An Unfolding Tale

an experimental fantasy fiction by M.D. Ward

Mystery of the Amber Ki-Kala

The human called Keleven was still sleeping soundly when Ki-Kala settled down beside him. She had already spent the better part of the morning preparing for their journey, packing roots and nuts and berries from her own stores, wrapping them in broad, dried leaves that she had preserved for just such a purpose. Altogether, it was enough food to last her for well over a month, but she was uncertain about how long it could sustain the human. The mortal need for nourishment had always proven to be far greater than her own.

She did not know what she would do if they ran out of food.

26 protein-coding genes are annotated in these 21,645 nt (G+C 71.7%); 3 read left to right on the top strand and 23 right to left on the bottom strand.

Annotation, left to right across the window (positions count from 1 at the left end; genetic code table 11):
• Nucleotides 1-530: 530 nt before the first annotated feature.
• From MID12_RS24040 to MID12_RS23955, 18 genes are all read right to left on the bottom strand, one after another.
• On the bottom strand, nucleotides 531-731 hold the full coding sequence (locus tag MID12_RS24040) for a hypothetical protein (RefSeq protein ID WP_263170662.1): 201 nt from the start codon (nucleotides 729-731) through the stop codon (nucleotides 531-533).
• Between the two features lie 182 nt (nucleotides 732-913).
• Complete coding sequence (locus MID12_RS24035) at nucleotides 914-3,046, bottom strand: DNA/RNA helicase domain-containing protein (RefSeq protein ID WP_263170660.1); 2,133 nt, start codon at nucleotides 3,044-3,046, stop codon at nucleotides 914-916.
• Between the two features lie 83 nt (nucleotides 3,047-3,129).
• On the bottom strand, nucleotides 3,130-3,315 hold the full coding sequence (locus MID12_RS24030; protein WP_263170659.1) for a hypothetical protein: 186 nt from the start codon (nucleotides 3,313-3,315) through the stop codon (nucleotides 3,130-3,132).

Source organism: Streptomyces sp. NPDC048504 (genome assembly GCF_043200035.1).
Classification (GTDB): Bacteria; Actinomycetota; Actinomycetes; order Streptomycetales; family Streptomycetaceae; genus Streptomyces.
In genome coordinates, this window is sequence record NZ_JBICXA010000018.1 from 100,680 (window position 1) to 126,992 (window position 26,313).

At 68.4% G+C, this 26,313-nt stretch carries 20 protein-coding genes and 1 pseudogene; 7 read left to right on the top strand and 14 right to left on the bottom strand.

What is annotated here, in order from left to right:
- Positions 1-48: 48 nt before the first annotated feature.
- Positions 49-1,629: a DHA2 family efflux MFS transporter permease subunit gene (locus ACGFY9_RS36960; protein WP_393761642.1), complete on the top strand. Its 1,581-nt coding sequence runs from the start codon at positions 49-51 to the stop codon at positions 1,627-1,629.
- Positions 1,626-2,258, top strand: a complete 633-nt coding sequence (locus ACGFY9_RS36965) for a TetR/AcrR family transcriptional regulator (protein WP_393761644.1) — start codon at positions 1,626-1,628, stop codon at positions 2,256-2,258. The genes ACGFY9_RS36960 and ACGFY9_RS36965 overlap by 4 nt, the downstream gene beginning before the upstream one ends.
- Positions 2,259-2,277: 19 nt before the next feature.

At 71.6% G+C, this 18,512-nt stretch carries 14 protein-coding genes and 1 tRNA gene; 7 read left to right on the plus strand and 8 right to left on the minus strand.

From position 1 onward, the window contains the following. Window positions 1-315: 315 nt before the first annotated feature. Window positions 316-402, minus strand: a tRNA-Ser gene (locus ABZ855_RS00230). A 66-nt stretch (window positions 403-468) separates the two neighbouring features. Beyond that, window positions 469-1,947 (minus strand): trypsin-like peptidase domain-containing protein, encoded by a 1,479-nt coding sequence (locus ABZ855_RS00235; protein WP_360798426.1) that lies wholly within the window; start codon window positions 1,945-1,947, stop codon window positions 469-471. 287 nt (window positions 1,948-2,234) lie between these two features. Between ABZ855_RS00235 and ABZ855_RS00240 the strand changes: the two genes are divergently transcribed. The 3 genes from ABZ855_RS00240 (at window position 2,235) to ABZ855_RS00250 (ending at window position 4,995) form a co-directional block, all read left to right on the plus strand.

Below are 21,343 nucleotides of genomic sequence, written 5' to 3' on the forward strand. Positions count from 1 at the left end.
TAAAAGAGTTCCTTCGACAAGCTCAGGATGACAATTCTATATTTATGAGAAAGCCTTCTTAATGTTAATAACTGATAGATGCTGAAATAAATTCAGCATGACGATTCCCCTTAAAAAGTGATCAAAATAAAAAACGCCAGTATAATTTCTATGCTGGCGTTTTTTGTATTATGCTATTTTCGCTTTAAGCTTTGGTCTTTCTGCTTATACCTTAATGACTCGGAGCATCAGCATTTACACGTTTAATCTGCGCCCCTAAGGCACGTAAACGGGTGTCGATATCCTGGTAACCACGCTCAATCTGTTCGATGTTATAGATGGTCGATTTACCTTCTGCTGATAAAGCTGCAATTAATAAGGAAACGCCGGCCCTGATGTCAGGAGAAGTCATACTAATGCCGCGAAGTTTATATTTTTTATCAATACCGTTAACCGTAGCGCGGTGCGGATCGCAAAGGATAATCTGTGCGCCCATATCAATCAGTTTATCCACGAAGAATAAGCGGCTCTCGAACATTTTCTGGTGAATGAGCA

Fortunately, water would not be as much of a challenge. While the pool that had once been the resting place to the Urophex was easily the largest body of water within the boundaries of the Fellwood, there were still various creeks and ponds to be found, all running as pure and as crisp as they ever had. Whatever it was that had poisoned the earth, it seemed to have little or no effect on water.

The key to their journey was going to be the food, and finding a way to make it last. Ki-Kala had estimated that it would take about a week to make the journey north, to the foothills of the Miraquan Mountains—after which, they would be able to forage whatever they needed. Upon further consideration, however, she was beginning to wonder if she was being overly optimistic. There was well over a hundred miles to cover, and while Kelven appeared to be recovering somewhat as he slept, his fever had still not broken. It seemed unlikely that he would be able to travel any great distance on his own strength.